Aletheia (Heraclitus, Fragment B 16)

But ζωή and φύσις say the same: ἀείζωον means ἀείφυον, which means τὸ μὴ δῦνόν ποτε.

In Fragment 30, the word ἀείζωον follows πῦρ, fire, less as a qualifier than as a separate name which begins the saying anew and which says how the fire is to be thought—as ever-enduring rising. With the word "fire" Heraclitus names that which οὔτε τις θεῶν οὔτε ἀνθρώπων ἐποίησεν "that which neither any of the gods nor any mortal brought forth," what on the contrary always already rests in itself before gods and men as φύσις, what abides in itself and thus preserves all coming. But this is the κόσμος. We say "world," and think it improperly so long as we represent it exclusively, or even primarily, after the fashion of cosmology or philosophy of nature.

World is enduring fire, enduring rising in the full sense of φύσις. Though we are speaking of an eternal world-conflagration here, we must not first imagine a world which is independent and is then set ablaze and consumed by some ever-burning torch. Rather, the worlding of world, τὸ πῦρ, τὸ ἀείζωον, τὸ μὴ δῦνόν ποτε, are all the Same. Therefore, the essence of the fire which Heraclitus thinks is not as transparently obvious as the image of a glowing flame might suggest. We need only heed ordinary usage, which speaks the word πῦρ from diverse perspectives and thereby points toward the essential fullness of what is intimated in the thoughtful saying of the word.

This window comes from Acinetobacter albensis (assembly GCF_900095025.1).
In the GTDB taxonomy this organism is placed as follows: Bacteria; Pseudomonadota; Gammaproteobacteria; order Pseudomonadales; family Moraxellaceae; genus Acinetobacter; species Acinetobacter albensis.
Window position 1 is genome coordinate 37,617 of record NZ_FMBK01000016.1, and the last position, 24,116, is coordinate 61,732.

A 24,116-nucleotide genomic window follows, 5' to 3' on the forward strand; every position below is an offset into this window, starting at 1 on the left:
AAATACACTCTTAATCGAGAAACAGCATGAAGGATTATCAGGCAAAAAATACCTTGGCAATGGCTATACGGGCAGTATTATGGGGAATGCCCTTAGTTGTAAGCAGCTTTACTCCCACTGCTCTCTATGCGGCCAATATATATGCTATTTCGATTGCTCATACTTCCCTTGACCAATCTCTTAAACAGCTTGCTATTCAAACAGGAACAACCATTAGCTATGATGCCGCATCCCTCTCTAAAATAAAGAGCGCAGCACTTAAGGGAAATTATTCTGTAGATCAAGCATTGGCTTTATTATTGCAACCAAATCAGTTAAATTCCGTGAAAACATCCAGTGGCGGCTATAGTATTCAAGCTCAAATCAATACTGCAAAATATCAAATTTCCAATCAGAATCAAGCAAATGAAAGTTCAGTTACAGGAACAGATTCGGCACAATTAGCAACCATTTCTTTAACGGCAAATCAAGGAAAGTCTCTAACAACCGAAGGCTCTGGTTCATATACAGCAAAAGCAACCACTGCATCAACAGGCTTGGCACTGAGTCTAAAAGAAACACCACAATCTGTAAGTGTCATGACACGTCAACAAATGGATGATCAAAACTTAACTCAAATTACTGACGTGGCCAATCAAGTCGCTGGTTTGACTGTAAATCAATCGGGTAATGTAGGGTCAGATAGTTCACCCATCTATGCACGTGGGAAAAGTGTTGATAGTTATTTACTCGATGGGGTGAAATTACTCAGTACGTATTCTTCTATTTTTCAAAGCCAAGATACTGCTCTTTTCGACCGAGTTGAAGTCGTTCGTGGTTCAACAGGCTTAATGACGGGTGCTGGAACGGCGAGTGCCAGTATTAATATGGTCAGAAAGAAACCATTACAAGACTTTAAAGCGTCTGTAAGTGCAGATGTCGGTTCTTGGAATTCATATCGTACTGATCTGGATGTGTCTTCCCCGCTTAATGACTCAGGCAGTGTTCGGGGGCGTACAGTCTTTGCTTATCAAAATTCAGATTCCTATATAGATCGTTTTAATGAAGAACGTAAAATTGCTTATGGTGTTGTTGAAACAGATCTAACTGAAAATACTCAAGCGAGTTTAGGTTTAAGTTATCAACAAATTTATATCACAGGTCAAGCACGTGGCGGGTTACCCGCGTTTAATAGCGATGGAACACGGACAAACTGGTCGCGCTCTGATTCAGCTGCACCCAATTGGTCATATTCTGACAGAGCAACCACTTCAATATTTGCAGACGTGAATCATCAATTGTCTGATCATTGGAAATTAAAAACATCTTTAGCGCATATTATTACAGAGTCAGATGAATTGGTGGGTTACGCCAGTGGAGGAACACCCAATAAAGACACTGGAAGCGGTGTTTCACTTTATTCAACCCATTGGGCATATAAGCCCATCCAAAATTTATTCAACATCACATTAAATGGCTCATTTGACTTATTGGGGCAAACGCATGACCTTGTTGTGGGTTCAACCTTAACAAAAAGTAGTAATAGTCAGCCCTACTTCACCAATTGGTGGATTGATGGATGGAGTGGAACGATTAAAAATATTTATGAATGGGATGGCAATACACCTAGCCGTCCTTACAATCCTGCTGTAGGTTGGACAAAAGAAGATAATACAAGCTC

Πῦρ names the sacrificial fire, the oven's fire, the campfire, but also the glow of a torch, the scintillation of the stars. In "fire," lighting, glowing, blazing, soft shining hold sway, and that which opens an expanse in brightness. In "fire," however, consuming, welding, cauterizing, extinguishing also reign. When Heraclitus speaks of fire, he is primarily thinking of the lighting governance, the direction [das Weisen] which gives measure and takes it away. According to a fragment in Hippolytus, discovered and convincingly authenticated by Karl Reinhardt (Hermes 77 [1942], 1 ff.) τὸ πῦρ is for Heraclitus also τὸ φρόνιμον, the meditative [das Sinnende]. It indicates the direction of everything, laying before it that to which it belongs. The meditative fire which lays before gathers all together and secures it in its essence.